The danger with this recurring and false persecution narrative is that it takes away from the real suffering of actual people. An excellent (but depressing) essay by Alex Morris in Rolling Stone details the suffering of homeless gay youths who, because of their sexuality, are shunned and cast out of religious families. Morris quotes:
"People ask me all the time if I hate my parents for everything they've put me through, but I really don't. If anything, I just feel sad for them because I'm sure it hurts so bad to have chosen their religious values over their child.” – Jackie
Discarding your children over sexuality is what persecution really looks like. I have never heard a case of a liberal family throwing a born-again Christian teenager into the street.
It is important to note that not all Christians believe the warped ideology or hostility expressed in Christian moviemaking. My father-in-law, David Ashton, is a retired professor of religion and a current Christian pastor. He often calls me out when I try to lump all Christians together.
“We don’t believe that billions of people are going to be tortured in hell,” David told me recently. His is a mature faith, based on reason, self examination and even doubt. He seems as exasperated with the religious right as I am. For me they are a never-ending source of essay fodder but for my father in law, they have hijacked and twisted his deepest beliefs. Religion and non-religion can only live together if we acknowledge each other’s fundamental humanity and right to exist. Even though I’m an atheist, I can see a place in society for faith communities built on kindness and mutual understanding. This kind of community is not the face of American Christianity nor do you ever see this message in any Christian film.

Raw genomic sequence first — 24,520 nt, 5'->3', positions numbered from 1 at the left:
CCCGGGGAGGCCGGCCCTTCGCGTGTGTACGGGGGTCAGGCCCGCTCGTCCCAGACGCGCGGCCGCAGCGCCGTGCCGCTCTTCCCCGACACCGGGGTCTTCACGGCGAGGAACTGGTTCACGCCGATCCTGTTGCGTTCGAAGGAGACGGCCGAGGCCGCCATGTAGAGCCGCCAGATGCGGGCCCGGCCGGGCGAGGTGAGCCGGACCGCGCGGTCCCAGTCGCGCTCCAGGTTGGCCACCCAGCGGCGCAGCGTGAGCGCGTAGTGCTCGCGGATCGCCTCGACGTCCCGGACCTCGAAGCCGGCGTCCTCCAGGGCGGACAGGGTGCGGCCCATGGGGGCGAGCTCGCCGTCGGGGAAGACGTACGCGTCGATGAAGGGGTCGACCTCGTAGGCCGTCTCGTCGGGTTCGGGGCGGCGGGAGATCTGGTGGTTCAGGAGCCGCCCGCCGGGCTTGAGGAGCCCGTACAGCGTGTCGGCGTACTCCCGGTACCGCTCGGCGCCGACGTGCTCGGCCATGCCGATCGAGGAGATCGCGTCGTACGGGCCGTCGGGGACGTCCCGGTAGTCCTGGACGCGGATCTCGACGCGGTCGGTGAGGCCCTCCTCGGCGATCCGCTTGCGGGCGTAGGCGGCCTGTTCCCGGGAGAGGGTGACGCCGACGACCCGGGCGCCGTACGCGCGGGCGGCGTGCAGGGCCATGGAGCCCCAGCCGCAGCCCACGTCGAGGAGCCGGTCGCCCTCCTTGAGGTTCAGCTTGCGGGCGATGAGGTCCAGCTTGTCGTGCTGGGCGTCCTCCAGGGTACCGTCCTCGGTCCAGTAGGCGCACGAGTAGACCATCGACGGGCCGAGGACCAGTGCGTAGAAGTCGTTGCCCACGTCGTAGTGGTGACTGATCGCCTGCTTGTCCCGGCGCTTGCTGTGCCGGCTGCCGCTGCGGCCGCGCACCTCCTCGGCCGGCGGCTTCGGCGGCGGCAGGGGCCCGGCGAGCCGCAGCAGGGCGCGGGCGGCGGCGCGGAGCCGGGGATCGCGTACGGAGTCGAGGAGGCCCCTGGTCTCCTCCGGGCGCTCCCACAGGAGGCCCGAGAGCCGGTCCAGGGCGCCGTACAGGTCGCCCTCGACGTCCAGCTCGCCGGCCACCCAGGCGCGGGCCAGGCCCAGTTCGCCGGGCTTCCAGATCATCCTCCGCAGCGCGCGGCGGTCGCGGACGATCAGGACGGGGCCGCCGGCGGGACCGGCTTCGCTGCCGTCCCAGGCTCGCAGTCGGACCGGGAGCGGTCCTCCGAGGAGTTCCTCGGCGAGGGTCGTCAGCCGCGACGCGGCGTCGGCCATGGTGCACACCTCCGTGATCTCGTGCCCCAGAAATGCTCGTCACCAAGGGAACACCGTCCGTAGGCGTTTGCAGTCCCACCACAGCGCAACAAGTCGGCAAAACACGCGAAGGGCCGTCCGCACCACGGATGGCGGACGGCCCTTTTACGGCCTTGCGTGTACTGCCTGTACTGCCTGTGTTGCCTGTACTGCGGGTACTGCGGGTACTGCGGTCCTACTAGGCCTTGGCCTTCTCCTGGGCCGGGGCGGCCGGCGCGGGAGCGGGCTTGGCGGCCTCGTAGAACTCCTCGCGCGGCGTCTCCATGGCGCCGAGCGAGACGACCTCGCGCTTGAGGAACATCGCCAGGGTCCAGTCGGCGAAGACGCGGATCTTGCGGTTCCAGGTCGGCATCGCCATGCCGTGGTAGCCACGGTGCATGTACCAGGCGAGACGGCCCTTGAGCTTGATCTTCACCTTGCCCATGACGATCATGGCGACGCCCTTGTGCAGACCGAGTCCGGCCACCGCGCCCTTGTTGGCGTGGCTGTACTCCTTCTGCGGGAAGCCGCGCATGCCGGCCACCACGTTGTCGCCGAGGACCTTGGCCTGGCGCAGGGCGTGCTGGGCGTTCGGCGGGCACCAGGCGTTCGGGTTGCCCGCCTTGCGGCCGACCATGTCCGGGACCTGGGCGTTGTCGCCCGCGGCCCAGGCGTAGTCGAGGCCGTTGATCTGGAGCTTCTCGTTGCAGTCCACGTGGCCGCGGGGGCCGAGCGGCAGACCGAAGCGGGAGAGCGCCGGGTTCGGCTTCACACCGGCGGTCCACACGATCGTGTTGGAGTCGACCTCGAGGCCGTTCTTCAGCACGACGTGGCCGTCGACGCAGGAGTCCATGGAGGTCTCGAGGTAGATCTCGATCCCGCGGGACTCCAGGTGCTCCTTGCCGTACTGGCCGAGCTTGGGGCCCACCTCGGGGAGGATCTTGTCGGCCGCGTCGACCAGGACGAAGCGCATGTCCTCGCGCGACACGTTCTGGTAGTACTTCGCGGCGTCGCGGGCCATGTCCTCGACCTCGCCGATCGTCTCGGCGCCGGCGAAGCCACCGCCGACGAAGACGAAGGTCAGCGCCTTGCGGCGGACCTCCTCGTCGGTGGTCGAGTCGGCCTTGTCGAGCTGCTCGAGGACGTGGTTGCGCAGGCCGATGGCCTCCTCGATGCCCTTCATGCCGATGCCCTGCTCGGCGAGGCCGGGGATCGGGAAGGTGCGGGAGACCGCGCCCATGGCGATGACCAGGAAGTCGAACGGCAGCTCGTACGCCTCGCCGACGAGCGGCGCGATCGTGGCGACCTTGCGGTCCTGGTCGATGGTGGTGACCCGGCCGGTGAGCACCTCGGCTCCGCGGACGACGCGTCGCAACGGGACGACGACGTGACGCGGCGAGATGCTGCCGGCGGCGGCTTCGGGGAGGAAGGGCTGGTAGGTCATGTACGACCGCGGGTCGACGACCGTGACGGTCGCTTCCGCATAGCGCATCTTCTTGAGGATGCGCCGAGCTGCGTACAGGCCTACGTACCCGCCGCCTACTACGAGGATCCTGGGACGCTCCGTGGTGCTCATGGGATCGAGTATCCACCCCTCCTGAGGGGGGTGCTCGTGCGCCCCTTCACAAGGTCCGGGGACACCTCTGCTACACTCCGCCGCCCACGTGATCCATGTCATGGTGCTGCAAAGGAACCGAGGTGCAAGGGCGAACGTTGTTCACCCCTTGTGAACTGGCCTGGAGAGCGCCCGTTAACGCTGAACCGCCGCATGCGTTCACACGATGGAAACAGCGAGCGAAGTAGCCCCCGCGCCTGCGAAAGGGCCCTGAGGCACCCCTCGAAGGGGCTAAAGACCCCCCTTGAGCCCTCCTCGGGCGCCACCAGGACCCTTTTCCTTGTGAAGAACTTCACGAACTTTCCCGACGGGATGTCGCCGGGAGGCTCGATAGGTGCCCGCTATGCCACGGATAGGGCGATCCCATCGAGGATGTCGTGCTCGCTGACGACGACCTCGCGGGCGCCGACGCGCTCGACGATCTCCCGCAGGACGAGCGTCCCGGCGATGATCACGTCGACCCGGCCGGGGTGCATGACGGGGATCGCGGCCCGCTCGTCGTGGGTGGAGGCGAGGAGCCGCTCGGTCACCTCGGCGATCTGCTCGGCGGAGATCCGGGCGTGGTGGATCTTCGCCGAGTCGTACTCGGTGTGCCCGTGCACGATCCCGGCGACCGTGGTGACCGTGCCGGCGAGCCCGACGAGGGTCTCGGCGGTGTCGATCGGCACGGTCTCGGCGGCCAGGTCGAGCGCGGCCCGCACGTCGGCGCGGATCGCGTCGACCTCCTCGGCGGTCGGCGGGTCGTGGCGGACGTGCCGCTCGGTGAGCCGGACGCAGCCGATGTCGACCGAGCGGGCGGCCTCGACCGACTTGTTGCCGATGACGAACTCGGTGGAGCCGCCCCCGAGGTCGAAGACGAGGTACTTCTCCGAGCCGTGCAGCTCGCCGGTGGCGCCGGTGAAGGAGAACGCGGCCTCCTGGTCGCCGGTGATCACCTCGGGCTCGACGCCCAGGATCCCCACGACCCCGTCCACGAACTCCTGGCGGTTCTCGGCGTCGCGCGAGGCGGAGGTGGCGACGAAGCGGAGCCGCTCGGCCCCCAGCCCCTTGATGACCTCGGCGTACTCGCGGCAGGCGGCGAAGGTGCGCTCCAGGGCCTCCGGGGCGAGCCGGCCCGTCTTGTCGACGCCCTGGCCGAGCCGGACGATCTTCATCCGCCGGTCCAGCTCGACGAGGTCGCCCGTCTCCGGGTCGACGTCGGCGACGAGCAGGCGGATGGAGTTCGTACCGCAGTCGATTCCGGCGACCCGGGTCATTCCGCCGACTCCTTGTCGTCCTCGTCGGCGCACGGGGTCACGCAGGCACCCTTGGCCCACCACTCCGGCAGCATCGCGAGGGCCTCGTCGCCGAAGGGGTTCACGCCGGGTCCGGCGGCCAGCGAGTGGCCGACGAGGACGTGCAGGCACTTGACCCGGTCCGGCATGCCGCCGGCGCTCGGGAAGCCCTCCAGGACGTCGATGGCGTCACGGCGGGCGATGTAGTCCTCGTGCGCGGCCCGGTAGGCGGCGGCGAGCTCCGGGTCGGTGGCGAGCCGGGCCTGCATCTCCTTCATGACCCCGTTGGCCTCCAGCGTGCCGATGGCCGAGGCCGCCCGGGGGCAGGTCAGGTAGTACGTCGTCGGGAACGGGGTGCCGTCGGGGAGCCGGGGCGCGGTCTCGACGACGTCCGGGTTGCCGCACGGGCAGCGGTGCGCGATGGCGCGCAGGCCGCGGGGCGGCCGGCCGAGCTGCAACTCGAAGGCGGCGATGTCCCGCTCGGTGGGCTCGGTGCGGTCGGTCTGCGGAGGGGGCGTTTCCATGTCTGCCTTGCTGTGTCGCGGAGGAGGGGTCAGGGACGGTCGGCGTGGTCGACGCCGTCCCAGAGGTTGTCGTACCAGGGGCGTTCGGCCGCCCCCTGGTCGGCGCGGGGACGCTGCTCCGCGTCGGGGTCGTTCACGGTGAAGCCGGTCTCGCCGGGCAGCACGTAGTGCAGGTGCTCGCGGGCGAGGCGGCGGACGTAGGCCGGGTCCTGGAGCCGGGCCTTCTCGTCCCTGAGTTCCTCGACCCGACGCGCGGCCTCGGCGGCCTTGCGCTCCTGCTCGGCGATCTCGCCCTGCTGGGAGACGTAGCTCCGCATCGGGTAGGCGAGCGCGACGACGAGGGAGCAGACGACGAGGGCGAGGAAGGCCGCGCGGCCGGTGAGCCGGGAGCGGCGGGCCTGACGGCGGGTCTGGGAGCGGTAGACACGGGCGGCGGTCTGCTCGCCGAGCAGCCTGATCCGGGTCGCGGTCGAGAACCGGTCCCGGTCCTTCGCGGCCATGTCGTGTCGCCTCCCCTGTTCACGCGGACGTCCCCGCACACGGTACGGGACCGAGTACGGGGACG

The people who create and consume Christian film are neither mature nor reflective. They are at their core superstitious, afraid and tribal. They self-identify overwhelmingly Republican and shout about “moochers” while vilifying the poor. They violate the teachings and very essence of their own “savior” while deriving almost sexual pleasure from the fictional suffering of atheists, Muslims, Buddhists, Wiccans, Hindus, and even liberal Christians. To top it all off, the stories they tell themselves are borderline psychotic.
The fundamentalist community will continue to shrink until they start telling themselves—and those they hope to win over—more honest and humane stories. The Pew Forum on Religious Identification shows fundamentalism profoundly losing ground with the next generation. Christian film with its cardboard characters and heavy-handed messages will only drive an increasingly diverse and media-savvy populace away. Failing a profound change of heart, the best this community can hope for are films so bad no one will bother to watch them.